VDOF Responds to Hundreds of Wind-Related Fires

Spring wildfire season, which began February 15, is in full swing and the high winds that raged across Virginia since Thursday only made conditions more dangerous. Governor Northam declared a State of Emergency Friday afternoon as a result of extreme weather conditions which resulted in hundreds of wildfires throughout the Commonwealth.

Virginia Department of Forestry (VDOF) firefighters have responded to fires in the counties of Albemarle, Amherst, Amelia, Appomattox, Bedford, Botetourt, Buckingham, Campbell, Caroline, Charles City, Charlotte, Chesterfield, Clark, Culpeper, Cumberland, Essex, Fauquier, Floyd, Fluvanna, Frederick, Gloucester, Greene, Greensville, Halifax, Hanover, Henry, James City, King & Queen, King William, Louisa, Lunenburg, Madison, Mecklenburg, Nelson, New Kent, Nottoway, Orange, Rappahannock, Rockingham, Pittsylvania, Powhatan, Pulaski, Shenandoah, Spotsylvania, Stafford,  Warren, Westmorland and Wythe.

Backfire
Wildfire in Henry County. Photo courtesy of Kevin Keith

 

Since Friday, the VDOF has responded to 127 fires covering approximately 690 acres across the state. The largest fire covered more than 302 acres. VDOF firefighters have protected at least 78 homes with an estimated total value of more than $12 million dollars.

“This high-risk season is made even more serious by the extreme weather conditions we’ve seen these past few days,” said John Miller, VDOF director of fire and emergency response. “It’s important for people to be more aware of this elevated fire risk and to take more precautions than they otherwise might.”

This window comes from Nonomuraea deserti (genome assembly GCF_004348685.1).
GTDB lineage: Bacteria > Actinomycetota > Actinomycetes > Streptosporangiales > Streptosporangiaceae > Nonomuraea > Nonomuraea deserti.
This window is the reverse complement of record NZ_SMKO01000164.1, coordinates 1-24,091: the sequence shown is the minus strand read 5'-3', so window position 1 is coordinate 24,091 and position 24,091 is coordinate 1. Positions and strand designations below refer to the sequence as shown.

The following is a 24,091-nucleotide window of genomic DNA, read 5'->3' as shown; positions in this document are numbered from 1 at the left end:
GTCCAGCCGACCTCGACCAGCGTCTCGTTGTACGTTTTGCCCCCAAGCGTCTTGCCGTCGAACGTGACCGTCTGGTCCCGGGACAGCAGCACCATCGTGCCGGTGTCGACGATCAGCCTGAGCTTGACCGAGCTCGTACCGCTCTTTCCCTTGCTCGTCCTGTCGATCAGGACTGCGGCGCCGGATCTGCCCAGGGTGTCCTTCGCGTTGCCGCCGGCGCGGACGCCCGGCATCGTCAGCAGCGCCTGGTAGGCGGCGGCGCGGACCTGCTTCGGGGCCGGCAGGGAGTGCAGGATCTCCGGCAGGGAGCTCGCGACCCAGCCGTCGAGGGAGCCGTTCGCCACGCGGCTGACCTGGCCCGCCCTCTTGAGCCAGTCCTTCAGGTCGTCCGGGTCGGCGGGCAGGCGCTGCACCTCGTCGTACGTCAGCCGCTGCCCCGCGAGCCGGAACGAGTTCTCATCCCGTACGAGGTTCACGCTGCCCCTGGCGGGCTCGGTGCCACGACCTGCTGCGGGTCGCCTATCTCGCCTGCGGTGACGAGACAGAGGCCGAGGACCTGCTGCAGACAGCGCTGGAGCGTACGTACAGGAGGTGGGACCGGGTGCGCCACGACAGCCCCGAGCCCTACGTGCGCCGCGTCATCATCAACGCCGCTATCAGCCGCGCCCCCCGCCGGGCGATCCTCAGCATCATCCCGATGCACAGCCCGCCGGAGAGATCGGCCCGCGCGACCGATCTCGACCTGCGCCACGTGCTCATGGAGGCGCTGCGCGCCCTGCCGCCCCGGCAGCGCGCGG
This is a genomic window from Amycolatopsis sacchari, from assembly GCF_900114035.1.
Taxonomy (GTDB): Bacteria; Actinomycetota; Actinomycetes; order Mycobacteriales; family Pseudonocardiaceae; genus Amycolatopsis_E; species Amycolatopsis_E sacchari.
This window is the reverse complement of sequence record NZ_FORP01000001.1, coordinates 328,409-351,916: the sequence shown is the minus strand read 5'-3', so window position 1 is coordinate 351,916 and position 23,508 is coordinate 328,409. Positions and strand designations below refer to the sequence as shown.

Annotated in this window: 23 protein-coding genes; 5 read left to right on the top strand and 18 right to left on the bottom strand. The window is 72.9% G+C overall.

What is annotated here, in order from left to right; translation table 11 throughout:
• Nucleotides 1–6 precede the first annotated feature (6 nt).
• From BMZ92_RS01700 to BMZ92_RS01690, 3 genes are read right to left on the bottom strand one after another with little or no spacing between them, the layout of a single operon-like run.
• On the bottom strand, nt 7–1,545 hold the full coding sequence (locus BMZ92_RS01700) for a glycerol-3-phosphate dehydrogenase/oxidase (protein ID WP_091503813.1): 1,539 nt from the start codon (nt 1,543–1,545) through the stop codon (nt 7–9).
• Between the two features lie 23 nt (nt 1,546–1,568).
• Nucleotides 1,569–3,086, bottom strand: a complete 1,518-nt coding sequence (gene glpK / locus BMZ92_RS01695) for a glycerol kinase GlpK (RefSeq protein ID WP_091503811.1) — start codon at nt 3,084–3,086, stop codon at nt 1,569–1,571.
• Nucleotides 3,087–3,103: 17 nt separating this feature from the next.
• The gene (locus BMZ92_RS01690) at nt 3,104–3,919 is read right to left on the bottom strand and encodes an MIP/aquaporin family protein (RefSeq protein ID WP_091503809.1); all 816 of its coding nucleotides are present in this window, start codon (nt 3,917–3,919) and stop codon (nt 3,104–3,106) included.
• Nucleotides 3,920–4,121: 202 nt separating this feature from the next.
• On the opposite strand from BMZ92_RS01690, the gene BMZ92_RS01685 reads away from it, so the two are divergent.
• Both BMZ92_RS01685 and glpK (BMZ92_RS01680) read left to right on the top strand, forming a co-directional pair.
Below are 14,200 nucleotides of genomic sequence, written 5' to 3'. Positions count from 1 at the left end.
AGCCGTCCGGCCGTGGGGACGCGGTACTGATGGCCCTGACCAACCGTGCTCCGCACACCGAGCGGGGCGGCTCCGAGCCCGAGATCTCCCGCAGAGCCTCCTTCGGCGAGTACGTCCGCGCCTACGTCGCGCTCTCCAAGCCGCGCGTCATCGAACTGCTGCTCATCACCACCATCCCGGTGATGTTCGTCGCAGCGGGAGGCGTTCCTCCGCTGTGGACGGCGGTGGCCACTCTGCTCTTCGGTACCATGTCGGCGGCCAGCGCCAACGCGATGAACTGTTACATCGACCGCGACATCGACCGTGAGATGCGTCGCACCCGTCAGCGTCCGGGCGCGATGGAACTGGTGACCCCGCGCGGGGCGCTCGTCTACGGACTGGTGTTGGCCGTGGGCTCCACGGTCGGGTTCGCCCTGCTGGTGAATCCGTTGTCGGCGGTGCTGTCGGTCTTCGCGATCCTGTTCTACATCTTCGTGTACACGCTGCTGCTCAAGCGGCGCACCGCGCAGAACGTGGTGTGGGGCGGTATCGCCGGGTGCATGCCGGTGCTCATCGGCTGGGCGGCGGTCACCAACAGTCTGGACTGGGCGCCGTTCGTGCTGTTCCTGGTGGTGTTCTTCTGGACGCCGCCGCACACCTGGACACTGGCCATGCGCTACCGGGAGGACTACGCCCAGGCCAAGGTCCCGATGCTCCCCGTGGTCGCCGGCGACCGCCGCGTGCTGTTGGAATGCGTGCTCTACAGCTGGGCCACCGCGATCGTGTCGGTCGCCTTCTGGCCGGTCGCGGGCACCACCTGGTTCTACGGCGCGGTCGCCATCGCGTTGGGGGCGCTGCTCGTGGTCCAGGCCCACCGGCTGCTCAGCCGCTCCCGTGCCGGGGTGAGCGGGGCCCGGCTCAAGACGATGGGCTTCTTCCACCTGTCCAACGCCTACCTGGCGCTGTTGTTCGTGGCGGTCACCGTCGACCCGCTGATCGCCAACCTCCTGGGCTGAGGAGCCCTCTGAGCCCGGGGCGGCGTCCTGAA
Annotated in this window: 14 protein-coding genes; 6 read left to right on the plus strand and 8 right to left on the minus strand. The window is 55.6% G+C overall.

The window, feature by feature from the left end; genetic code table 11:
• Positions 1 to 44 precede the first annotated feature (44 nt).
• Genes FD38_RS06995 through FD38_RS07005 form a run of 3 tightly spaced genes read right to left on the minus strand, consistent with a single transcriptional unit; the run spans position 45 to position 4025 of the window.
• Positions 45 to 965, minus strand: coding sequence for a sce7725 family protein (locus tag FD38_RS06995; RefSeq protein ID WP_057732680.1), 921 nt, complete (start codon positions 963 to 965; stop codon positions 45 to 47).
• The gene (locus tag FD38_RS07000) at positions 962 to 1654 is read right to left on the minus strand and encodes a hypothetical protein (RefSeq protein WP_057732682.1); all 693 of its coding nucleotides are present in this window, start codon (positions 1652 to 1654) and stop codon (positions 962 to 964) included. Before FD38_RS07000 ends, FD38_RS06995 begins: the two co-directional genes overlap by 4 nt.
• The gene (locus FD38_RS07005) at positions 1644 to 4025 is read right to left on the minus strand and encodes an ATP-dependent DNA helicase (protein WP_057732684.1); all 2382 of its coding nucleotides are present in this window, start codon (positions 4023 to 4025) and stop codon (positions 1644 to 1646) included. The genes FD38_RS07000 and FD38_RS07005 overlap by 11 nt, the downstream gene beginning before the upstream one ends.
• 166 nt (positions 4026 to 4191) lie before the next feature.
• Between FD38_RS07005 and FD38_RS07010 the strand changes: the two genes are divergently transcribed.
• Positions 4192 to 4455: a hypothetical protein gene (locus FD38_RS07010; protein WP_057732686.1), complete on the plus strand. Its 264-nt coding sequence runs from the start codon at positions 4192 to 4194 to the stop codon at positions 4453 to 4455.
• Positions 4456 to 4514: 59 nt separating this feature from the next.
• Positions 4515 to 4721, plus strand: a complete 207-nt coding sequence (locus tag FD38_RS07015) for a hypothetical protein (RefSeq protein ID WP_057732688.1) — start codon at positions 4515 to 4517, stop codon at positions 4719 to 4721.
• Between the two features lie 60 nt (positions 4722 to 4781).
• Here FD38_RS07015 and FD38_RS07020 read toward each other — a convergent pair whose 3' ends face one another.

Most wildfires in Virginia are the result of debris burning. So it is extremely important for people to abide by the 4 p.m. burning law which went into effect Feb. 15. The law prohibits open burning between the hours of midnight and 4 p.m. each day.  Burning is permitted between the hours of 4 p.m. and midnight, but officials at the VDOF urge people to avoid burning outdoors altogether while these extreme conditions persist

.

Tree on powerline
A tree on a power line in Henry Co. Photo courtesy of Kevin Keith

 

“Wildfires are very dangerous,” said Fred Turck, VDOF fire prevention manager. “Under such windy conditions, a wildfire can grow very quickly and be unpredictable.  Even a small wildfire can destroy natural resources, homes and other buildings, and wildfires put Virginians and their firefighters in danger.  If you are careful with anything that could start a wildfire, you are doing your part to prevent a wildfire.”

A Fire Weather Warning, issued by the National Weather Service, remains in effect for most of Central and Eastern Virginia today. If you spot a fire, please call 911.

(Photo at top taken in Powhatan County, courtesy of Taylor Goodman, Powhatan County firefighter)

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